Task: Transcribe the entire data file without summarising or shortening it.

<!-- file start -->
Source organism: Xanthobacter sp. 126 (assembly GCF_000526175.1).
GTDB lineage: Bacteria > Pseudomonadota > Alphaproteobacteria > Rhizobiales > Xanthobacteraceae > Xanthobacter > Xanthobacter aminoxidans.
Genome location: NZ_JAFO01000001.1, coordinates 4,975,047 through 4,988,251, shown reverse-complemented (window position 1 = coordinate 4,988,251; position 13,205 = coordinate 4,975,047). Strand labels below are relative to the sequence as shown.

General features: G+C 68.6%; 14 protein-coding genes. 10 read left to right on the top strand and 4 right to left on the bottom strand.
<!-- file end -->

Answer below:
Source organism: Xanthobacter sp. 126 (assembly GCF_000526175.1).
GTDB lineage: Bacteria > Pseudomonadota > Alphaproteobacteria > Rhizobiales > Xanthobacteraceae > Xanthobacter > Xanthobacter aminoxidans.
Genome location: NZ_JAFO01000001.1, coordinates 4,975,047 through 4,988,251, shown reverse-complemented (window position 1 = coordinate 4,988,251; position 13,205 = coordinate 4,975,047). Strand labels below are relative to the sequence as shown.

General features: G+C 68.6%; 14 protein-coding genes. 10 read left to right on the top strand and 4 right to left on the bottom strand.